Everything is bigger in Texas--except the number of tickets available for the Democratic debate on Thursday.
Texans have been surprised and thrilled to find themselves on the verge of a primary where their votes will actually make a difference. When the announcement was made that a debate between Barack Obama and Hillary Clinton would take place on February 21st at the University of Texas, Austin, the excitement reached fever pitch; the debate immediately became the highlight of the political season.
There was just one problem--the debate isn't open to the general public. Admission will be through invitation only, and CNN, one of the broadcasters of the debate along with Univision, controls the invitation distribution. Each campaign got an equal numbers of tickets. The Texas Democratic Party received one hundred, and a group of tickets was set aside for UT students.
The debate will be held at the university's Recreational Sports Center. The number of seats depends on how CNN configures the venue; as of Tuesday, Robin Gerrow, Assistant Vice President in the University's Office of Public Affairs, thought that it looked like there might be about 1500 seats available.
Once word came down about the small number of tickets available, The Austin American-Statesmen politics blog was immediately hit with commenters asking for information about how to get tickets. Several glumly compared the situation to the mad scramble for Hannah Montana tickets.
On the Austin craigslist, debate ticket seekers posted offers ranging from $100-$1000. One of the ticket hopefuls, Gary Burfoot, a retired attorney from Connecticut who spends his winters in Austin explained, "I'm a lifelong political junkie and I can't get enough of it. The debate would be a much bigger thrill for me than attending the Super Bowl, the Academy Awards, or whatever big event you could think of."
The odds weren't in his favor--or anyone's, really. Within a half hour of opening up online entry for a lottery to give away their one hundred tickets, 10,000 people submitted their names to the Texas Democratic Party website. People who wanted to enter the lottery had to be registered to vote in Texas; nevertheless, the office received calls from people who lived outside the state who wanted to know how they could register to vote in Texas so they could enter the ticket lottery (they were told they couldn't). On Monday, a half hour before the lottery closed, a volunteer in the TDP office said that at last count, 41,000 people had submitted their names. The final number of submissions was 43,436.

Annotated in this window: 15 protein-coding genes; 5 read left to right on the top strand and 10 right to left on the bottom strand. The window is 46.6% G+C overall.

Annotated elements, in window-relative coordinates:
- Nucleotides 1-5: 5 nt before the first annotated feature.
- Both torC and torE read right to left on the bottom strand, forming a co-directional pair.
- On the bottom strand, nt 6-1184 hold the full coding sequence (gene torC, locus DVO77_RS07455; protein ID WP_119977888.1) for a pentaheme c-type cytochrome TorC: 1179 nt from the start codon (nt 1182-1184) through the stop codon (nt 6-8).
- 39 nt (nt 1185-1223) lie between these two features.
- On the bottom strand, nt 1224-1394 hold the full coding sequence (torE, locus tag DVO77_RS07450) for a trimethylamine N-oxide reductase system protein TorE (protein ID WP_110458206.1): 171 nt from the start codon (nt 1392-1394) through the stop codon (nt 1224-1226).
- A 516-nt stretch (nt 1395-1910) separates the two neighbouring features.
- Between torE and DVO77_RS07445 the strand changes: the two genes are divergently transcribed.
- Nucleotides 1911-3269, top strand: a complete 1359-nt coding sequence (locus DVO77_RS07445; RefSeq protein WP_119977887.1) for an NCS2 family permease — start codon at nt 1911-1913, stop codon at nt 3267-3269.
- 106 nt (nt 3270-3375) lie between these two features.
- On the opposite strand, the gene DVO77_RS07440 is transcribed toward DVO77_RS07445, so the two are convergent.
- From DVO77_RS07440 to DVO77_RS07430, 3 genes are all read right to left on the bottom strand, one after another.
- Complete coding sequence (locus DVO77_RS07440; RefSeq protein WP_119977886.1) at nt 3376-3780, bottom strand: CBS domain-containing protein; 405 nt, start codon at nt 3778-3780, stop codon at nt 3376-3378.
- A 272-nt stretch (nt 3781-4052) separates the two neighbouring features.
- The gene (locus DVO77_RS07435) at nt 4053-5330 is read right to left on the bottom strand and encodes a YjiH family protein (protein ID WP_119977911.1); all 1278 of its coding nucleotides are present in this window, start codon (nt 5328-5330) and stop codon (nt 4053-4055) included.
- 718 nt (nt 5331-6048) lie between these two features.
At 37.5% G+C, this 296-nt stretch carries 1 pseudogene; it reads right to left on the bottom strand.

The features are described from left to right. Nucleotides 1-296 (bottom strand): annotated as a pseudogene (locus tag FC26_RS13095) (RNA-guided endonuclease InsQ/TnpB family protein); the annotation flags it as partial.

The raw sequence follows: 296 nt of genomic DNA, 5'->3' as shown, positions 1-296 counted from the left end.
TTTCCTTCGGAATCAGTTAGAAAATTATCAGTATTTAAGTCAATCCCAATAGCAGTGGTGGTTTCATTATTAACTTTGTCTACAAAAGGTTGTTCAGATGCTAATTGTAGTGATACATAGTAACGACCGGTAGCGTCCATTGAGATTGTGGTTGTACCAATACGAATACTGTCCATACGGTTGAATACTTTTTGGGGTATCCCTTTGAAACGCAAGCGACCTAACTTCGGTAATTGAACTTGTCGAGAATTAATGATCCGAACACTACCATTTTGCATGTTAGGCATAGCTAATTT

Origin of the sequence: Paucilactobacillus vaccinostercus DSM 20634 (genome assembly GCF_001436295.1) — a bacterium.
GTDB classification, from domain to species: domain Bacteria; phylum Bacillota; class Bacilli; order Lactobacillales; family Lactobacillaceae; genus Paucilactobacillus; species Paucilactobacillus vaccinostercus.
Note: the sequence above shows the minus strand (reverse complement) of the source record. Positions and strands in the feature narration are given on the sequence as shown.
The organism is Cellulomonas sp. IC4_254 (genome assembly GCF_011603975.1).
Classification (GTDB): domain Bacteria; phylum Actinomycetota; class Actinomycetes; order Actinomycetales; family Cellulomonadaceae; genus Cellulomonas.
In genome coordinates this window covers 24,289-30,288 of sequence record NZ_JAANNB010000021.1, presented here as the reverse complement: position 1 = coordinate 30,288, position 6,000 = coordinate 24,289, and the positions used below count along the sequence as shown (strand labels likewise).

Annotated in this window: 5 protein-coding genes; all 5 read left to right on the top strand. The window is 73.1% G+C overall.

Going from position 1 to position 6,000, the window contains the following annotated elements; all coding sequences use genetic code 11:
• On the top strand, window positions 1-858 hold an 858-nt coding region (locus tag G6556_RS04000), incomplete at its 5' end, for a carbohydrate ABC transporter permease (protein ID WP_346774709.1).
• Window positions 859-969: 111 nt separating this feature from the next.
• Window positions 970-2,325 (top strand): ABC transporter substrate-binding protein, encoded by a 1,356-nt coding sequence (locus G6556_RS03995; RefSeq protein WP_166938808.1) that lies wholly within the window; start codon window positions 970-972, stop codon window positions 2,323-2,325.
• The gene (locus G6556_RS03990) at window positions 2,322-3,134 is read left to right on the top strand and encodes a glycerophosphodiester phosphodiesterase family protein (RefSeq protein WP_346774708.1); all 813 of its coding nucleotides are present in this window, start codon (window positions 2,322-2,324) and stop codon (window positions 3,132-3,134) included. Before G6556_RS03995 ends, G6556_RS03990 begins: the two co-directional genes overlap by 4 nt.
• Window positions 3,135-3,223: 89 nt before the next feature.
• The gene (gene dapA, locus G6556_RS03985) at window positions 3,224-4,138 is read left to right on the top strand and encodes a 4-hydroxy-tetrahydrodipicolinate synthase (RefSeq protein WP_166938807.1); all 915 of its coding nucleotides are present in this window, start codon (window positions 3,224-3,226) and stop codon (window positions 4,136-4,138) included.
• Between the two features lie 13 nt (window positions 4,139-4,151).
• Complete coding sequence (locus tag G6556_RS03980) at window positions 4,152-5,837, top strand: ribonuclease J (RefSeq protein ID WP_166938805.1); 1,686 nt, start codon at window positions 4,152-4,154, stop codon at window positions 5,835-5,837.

The odds were slightly better for students at UT. Soncia Reagins-Lilly, Sr. Associate Vice President/Dean of Students, explained that there were 400 tickets for students, and 18,000 had entered the lottery. However, no students should plan to profit from the event, either; students selected from the lottery will receive an email confirmation that they will have to bring to the debate, and personal ID to prove they are one of the students on the invited list (sorry, Mr. Burfoot!).
With so much interest in the debate, some had wondered why the event wasn't moved to a larger venue, such as the 17,000 seat Ervin Center, also on the UT campus. CNN explained that a bigger space would have created audio problems.
This still didn't satisfy everyone. On the Statesman politics blog, people grumbled about party insiders and "fat cats" getting the tickets, while the general public is left out. One commenter wrote,"Let's see here. Big event. The little people aren't invited. Only those in the know or with a lot of money can come. Sounds like the new 'upscale and exclusive' Austin to me!" Someone else, though, noted, "Every presidential debate works like this. That there are public tickets available at all is highly unusual; they almost always only go to party bigwigs and their friends. It's not as though there won't be Clinton and Obama rallies in Austin before this is over. You'll get to see them both, and you wouldn't be able to see them for the tv cameras anyway. Stop bitching."
From that point of view, 500 tickets to the public (the TDP 100 plus the UT student 400) out of 1500, is actually pretty good. If anyone has any reason to gripe, it might be the UT students; the website for the Recreation Sports Center at UT notes that "Funding for the construction and the annual operation of the facility is derived 100 percent from student fees." Perhaps the students should have gotten more, if not all, of the tickets.
For those who didn't win the debate lottery, there will no doubt be debate watching parties all over Austin (the TDP is sponsoring one...with a $50 admission price), and a good time is more likely had at those than at the highly structured made for TV event. And whatever sparks may fly that night on the stage between the two debaters, for Texans, the real fire is not to be found in that room, but in the voters' excitement that for once, they really count.